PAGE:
There are a lot of ways to try to engage students in their learning, but nothing engages students more than giving them opportunities to use their own voice and choice to direct their learning. If you haven’t invited students to write their own math problems, then you are missing out on a great way to engage students in math tasks. Simply asking students to create their own math problems challenges them to be creative, communicate clearly, and have a thorough understanding of mathematical formulas and equations. You can even take it a step further by inviting your students to share their math problems with their peers around the world!
This week, we celebrate Tkachuk from Ukraine, Kathryn, Katelyn, Rogan, Kate, Lauren, and MaryEllen from Iowa, JJ from Massachusetts, and Cheryl from California, USA as our PenPals of the Week. These students recently completed global math projects and developed their own word problems to challenge PenPals from around the world.
Math is a universal language, and students around the world use different strategies and systems for solving math equations. In A World of Geometry, students share the different ways they use numbers to find the perimeter and area of shapes. Then, students design their own math challenges.
Similarly, in Multiplication & Division, students discuss the different strategies they use to apply multiplication and division in order to solve problems before designing math challenges.
As students share about the different ways they solve math problems, they also share a little bit about their own lives. Tkachuk and Lauren did this when they introduced their math problems to their PenPals.
“Greetings from Ukraine! I am a student at the Nemirovsky College of Civil Engineering and Architecture of VNAU. I'm studying in the 1st course in the field of land management. To solve the problem we know that the bank has a cylinder shape. We know a volume of 300 cubic centimeters and a radius of 2 cm. From the formula of the cylinder volume V = π r² h. find the height h = V / π r² year. We make substitution and we find the height h = 300 / 4π = 75π = 75 * 3,14 = 235.5 cm.”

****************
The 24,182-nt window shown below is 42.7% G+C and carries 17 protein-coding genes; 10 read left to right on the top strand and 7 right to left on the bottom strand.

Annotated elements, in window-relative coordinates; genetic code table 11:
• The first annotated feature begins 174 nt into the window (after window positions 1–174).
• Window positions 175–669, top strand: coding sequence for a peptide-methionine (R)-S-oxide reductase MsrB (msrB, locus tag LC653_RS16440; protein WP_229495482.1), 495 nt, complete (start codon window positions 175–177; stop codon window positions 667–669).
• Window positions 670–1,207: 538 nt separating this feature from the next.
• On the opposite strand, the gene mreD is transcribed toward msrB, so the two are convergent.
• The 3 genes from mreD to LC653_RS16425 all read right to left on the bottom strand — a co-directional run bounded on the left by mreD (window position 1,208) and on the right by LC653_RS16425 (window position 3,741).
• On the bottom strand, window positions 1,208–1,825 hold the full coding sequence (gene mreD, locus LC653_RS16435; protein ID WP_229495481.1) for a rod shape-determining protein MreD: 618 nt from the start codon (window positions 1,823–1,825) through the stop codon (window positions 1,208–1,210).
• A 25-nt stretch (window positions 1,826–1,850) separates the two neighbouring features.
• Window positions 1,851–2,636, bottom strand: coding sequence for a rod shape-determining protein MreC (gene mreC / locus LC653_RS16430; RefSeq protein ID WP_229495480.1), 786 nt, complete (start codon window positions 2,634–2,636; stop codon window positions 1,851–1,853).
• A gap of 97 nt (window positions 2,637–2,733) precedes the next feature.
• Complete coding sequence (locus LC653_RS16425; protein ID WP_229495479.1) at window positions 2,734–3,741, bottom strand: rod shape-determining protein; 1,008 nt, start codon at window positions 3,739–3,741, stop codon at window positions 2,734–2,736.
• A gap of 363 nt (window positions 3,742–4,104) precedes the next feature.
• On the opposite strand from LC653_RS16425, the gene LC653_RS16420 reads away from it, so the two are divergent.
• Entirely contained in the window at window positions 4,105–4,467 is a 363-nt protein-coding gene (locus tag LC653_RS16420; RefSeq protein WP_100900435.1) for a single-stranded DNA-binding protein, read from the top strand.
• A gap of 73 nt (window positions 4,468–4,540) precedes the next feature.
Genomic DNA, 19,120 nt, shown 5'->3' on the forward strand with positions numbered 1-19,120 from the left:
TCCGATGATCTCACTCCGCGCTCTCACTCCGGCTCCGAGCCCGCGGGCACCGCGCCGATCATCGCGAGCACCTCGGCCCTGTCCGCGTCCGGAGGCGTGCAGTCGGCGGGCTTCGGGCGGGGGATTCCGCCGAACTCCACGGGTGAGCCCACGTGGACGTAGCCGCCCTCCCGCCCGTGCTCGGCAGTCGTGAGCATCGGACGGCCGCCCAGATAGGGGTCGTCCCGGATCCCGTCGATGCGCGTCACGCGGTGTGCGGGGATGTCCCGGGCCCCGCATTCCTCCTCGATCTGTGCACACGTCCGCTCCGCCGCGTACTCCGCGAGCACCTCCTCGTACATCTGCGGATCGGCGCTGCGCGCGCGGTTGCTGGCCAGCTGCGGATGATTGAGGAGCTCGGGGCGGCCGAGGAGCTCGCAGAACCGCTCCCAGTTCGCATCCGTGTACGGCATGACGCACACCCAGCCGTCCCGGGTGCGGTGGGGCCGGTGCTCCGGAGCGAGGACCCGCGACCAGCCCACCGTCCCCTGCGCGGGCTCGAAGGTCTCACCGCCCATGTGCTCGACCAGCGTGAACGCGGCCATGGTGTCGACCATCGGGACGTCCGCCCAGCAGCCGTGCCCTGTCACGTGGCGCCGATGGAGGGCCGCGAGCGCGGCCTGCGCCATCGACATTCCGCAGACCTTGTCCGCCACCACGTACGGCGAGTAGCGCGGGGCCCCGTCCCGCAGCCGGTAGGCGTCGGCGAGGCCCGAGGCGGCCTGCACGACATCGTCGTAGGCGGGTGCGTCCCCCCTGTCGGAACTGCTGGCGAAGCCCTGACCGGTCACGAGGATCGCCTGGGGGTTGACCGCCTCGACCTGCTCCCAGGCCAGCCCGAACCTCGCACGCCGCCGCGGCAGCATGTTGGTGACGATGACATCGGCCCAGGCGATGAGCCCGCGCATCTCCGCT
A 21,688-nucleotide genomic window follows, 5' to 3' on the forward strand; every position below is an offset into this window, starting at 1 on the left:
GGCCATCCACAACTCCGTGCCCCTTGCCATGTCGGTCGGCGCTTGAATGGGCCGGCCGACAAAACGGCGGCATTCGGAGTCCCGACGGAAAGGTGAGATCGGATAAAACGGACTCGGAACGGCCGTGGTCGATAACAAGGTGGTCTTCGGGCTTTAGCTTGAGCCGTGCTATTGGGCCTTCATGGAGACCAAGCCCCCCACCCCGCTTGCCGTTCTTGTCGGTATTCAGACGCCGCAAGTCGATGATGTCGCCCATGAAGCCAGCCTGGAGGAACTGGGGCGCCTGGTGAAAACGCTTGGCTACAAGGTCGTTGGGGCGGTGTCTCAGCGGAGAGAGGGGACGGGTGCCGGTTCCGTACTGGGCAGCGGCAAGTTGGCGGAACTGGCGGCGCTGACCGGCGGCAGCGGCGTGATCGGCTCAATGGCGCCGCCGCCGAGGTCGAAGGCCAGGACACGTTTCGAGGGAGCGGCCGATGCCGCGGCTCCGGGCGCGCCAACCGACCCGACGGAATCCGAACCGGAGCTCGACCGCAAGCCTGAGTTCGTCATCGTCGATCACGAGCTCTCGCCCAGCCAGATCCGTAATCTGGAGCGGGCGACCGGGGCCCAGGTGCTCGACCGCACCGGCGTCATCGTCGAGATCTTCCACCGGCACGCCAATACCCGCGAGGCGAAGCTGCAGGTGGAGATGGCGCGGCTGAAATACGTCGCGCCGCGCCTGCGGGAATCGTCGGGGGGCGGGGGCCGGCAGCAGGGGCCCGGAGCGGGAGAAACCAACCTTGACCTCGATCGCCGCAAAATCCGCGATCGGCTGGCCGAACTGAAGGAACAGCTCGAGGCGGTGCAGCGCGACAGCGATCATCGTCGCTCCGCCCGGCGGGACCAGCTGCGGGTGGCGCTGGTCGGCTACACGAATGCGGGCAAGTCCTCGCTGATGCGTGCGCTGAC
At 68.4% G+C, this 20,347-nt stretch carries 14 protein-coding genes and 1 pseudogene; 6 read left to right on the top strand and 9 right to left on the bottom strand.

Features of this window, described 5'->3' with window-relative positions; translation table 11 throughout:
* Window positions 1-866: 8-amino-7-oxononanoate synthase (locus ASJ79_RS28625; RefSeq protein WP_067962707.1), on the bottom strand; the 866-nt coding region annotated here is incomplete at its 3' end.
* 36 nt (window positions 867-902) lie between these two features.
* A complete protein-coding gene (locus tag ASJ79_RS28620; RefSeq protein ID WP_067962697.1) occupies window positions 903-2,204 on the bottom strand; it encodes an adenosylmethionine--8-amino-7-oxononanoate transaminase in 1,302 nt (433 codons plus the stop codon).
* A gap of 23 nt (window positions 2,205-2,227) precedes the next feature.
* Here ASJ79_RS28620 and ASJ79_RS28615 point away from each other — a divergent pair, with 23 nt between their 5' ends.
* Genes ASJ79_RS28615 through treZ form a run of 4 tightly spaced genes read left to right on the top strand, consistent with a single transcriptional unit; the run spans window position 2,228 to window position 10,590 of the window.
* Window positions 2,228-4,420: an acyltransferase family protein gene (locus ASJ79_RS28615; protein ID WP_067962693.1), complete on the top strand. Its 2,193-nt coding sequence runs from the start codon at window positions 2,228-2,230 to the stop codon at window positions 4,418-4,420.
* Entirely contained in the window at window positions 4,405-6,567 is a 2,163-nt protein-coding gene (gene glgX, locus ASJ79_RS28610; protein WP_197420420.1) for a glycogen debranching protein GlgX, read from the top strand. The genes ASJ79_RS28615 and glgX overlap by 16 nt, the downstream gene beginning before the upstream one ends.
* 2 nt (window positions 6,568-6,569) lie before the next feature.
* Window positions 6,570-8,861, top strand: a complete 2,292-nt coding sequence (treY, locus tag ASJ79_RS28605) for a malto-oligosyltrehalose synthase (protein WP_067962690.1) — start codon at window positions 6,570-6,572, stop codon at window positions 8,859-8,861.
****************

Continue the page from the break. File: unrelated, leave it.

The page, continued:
-Tkachuk from Ukraine
“Hi Gideon, I'm Lauren. I'm 10 years old, I'm in 4th grade, and I'm from Iowa, right above Missouri in fact. I love my dogs Mia and Max! I have brown hair and eyes. The problem we had to do was figure out if a square or a circle pizza could fit more toppings. The circle pizza equation was 3.14 x 25 = 78.5 and the square was 9 x 9 = 81. So the square pizza could fit more toppings!”
-Lauren from Iowa, USA
PenPals also shared the strategies they use to solve problems.
“Hi, my name is Katelyn and I am using the skill Hang 7. Hang 7 is a way of solving a division problem. So say I had 48 dogs and I needed to put them into four equal groups I would use the skill, Hang 7.Have you ever learned how to do Hang 7 and Do you know how to do Hang 7?”
-Katelyn W. from Iowa, USA
“The mathematics tasks I picked were 9 x 9, 8 x 7 and 3 x 3. The way I solved this equation was I added nine nine times. The answer to this problem is 81. Another equation I picked was 8 x 7. This is how I solved it, I added 8 seven times. The answer is 56. I also picked the equation 3 x 3. The way I solved this was I added 3 three times. The answer I got was 9.”
-JJ from Massachusetts
Check out the math problems that our PenPals of the Week created. How many can your students solve?
“Jamie ran the circumference of her school field. Anthony ran the diameter of the same field. Anthony and Jamie both want to know how far they ran. The radius of the field is 50 feet. For pi round to 3.14. What is the answer?”
-Kathryn D. from Iowa, USA